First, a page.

NSIA is doing a pre-privatization financing. We are taking over from the Bureau of Pubic Enterprises, BPE, to revive it. The value of the Commodities Exchange is that it brings about price transparency.

What happens to the cash crops farmers produce is that those big companies would send people to go and trade, or buy from farmers at certain prices, and those prices would end up taking value from the farmer. The Exchange would bring about price transparency.

Everyone would know the value of their commodities. This would allow NSIA to create a whole new set of people who would trade in commodities in a transparent manner. This would give more value, as opposed to being cheated by people who go around buying or negotiating for people to buy at different prices.

If a farmer gets an alert in his phone every morning about the price of his commodity, then he is not going to be cheated by the special buyers working for the big trading companies. That is what we want to do.

Again, the more money you put in the hands of the farmer, the more value you create in the economy. The multiplier effect of programmes like this is huge.

For every N1,000 put in the hand of the farmer goes a long way than N1million or N2 million in the hand of a rich man. The farmer creates a multiplier effect.

When you think about the transparency the Exchange would bring for the pricing of the commodities, it means a farmer would get more value for his products. That creates another impact on the economy.

PT: What’s the update on the second Niger bridge project?

ORJI: The project went through a bit of a slow down last year. But, that is coming back now. NSIA has still has not signed the concession agreement yet. Hopefully, we’ll get that signed once we are through with financing.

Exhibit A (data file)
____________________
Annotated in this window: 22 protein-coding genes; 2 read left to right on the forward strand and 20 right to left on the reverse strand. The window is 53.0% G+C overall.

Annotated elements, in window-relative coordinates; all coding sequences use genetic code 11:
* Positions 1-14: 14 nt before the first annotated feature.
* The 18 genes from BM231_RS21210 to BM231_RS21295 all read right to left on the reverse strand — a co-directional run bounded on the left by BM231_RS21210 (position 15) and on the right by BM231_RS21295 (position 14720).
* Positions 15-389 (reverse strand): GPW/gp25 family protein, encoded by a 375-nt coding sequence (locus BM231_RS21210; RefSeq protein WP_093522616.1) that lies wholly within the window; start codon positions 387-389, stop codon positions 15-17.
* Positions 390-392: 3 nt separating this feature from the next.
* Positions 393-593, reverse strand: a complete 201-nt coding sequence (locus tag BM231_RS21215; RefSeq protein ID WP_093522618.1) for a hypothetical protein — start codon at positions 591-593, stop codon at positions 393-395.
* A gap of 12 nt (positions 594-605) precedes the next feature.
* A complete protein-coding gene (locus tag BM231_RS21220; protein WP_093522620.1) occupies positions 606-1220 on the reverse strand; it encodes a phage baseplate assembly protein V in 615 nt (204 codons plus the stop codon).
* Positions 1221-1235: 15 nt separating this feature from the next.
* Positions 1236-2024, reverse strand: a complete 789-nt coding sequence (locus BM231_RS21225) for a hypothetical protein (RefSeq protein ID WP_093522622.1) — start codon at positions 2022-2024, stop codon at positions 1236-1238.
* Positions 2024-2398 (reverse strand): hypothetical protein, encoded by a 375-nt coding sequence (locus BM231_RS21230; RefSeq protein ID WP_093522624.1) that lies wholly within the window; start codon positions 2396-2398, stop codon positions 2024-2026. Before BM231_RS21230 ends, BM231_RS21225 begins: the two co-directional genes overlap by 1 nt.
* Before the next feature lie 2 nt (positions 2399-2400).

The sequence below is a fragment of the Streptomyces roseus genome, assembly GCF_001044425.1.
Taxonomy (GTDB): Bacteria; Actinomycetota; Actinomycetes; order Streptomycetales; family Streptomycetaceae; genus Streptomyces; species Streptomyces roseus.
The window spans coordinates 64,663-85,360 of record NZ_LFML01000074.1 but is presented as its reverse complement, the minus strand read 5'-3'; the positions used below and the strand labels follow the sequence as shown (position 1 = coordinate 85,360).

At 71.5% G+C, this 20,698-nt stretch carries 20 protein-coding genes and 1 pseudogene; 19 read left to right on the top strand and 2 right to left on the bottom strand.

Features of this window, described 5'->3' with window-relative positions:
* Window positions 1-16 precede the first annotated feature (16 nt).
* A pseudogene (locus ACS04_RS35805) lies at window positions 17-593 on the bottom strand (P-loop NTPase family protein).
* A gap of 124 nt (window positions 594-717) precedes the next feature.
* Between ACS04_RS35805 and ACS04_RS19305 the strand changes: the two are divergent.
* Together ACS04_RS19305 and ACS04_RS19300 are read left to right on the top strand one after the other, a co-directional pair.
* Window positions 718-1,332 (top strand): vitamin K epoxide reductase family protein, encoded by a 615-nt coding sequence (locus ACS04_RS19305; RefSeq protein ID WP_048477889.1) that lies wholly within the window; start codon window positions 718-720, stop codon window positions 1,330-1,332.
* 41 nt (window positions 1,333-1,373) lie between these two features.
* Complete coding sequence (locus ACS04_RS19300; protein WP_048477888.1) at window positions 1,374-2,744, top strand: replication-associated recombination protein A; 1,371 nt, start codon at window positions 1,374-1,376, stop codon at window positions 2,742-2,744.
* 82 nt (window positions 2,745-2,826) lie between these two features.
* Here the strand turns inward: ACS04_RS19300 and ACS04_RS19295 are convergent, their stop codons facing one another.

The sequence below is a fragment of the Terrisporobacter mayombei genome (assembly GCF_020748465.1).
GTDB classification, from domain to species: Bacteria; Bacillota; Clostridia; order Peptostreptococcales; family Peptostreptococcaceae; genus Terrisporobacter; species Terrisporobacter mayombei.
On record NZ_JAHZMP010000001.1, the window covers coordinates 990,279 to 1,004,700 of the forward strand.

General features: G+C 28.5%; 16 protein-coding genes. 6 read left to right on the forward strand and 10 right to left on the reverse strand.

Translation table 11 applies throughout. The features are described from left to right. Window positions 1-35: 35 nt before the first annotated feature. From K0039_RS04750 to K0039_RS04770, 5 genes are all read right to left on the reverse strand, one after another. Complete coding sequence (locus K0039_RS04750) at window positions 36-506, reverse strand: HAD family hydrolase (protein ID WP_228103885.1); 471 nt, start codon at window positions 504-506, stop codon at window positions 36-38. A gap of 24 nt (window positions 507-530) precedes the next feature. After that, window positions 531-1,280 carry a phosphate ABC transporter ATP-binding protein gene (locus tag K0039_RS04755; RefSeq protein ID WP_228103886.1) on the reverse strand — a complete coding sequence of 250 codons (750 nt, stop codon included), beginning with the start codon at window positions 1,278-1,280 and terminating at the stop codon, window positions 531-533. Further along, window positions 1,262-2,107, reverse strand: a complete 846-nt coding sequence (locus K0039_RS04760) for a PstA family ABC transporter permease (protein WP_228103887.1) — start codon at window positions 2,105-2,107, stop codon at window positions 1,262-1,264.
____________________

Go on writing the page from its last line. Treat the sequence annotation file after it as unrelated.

But, that was a programme that was stalled. Let us not go back to the reasons. Now, we are trying to put it back in shape. There are a lot to talk about the projects in the next couple of weeks. Just watch this space.

PT: Are these all we are expecting?

ORJI: No! Look at the co-investment funds we have created. They have attracted external investments into the country. The agricultural fund is moving very fast. We have four projects in our pipeline.

The first one is about to close. This is a maize and soya farm in Nasarawa State, which we are expanding from 400 to 2,000 hectares, with integrated feed mill and all that. That would create tons of jobs and make a lot of money for the NSIA as well as opportunities for the people.

We are about to go into financing before the end of September. There are many other things, namely cassava farm in Edo State, rice farm in Enugu, tomato in Kano. The real value and joy is that we are able to use them as vehicles to attract investment into Nigeria.

PT: Your investment profile is beginning to sound as you are doing too much with your small finances?

ORJI: We are not because we are doing these things as joint ventures with other people. A lot of the load is shared by our co-investment partners, most of whom are experts in their fields.